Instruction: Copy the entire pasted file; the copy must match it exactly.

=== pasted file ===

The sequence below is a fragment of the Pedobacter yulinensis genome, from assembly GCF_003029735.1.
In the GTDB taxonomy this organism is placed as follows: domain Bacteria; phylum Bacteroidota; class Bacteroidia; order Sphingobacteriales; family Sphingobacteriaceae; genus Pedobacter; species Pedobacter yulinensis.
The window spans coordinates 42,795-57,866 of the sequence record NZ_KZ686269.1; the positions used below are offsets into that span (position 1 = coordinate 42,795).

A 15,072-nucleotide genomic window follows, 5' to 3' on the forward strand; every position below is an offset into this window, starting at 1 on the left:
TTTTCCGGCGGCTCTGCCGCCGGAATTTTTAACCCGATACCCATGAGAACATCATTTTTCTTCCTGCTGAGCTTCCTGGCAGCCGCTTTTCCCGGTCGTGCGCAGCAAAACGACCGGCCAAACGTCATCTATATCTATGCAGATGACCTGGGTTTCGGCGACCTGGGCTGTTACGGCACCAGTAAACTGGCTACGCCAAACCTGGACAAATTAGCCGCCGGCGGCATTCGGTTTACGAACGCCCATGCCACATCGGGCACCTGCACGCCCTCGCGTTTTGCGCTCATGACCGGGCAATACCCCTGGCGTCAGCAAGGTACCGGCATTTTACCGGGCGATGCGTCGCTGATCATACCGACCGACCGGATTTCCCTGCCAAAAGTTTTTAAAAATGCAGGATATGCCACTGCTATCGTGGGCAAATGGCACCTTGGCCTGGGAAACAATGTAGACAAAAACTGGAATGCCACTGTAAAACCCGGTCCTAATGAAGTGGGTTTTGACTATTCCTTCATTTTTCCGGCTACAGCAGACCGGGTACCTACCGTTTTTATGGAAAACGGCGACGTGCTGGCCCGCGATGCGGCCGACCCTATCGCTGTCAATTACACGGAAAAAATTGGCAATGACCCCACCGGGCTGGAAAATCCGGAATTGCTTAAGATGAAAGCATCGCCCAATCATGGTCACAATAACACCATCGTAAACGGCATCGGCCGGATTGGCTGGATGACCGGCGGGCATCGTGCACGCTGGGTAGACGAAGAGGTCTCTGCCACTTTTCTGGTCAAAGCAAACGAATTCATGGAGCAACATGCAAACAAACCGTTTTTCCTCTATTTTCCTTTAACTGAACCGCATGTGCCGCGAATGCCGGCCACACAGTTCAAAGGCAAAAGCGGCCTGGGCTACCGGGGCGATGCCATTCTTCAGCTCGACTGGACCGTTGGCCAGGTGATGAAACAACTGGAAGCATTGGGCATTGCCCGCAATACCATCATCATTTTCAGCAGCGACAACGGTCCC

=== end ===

The sequence below is a fragment of the Pedobacter yulinensis genome, from assembly GCF_003029735.1.
In the GTDB taxonomy this organism is placed as follows: domain Bacteria; phylum Bacteroidota; class Bacteroidia; order Sphingobacteriales; family Sphingobacteriaceae; genus Pedobacter; species Pedobacter yulinensis.
The window spans coordinates 42,795-57,866 of the sequence record NZ_KZ686269.1; the positions used below are offsets into that span (position 1 = coordinate 42,795).

A 15,072-nucleotide genomic window follows, 5' to 3' on the forward strand; every position below is an offset into this window, starting at 1 on the left:
TTTTCCGGCGGCTCTGCCGCCGGAATTTTTAACCCGATACCCATGAGAACATCATTTTTCTTCCTGCTGAGCTTCCTGGCAGCCGCTTTTCCCGGTCGTGCGCAGCAAAACGACCGGCCAAACGTCATCTATATCTATGCAGATGACCTGGGTTTCGGCGACCTGGGCTGTTACGGCACCAGTAAACTGGCTACGCCAAACCTGGACAAATTAGCCGCCGGCGGCATTCGGTTTACGAACGCCCATGCCACATCGGGCACCTGCACGCCCTCGCGTTTTGCGCTCATGACCGGGCAATACCCCTGGCGTCAGCAAGGTACCGGCATTTTACCGGGCGATGCGTCGCTGATCATACCGACCGACCGGATTTCCCTGCCAAAAGTTTTTAAAAATGCAGGATATGCCACTGCTATCGTGGGCAAATGGCACCTTGGCCTGGGAAACAATGTAGACAAAAACTGGAATGCCACTGTAAAACCCGGTCCTAATGAAGTGGGTTTTGACTATTCCTTCATTTTTCCGGCTACAGCAGACCGGGTACCTACCGTTTTTATGGAAAACGGCGACGTGCTGGCCCGCGATGCGGCCGACCCTATCGCTGTCAATTACACGGAAAAAATTGGCAATGACCCCACCGGGCTGGAAAATCCGGAATTGCTTAAGATGAAAGCATCGCCCAATCATGGTCACAATAACACCATCGTAAACGGCATCGGCCGGATTGGCTGGATGACCGGCGGGCATCGTGCACGCTGGGTAGACGAAGAGGTCTCTGCCACTTTTCTGGTCAAAGCAAACGAATTCATGGAGCAACATGCAAACAAACCGTTTTTCCTCTATTTTCCTTTAACTGAACCGCATGTGCCGCGAATGCCGGCCACACAGTTCAAAGGCAAAAGCGGCCTGGGCTACCGGGGCGATGCCATTCTTCAGCTCGACTGGACCGTTGGCCAGGTGATGAAACAACTGGAAGCATTGGGCATTGCCCGCAATACCATCATCATTTTCAGCAGCGACAACGGTCCC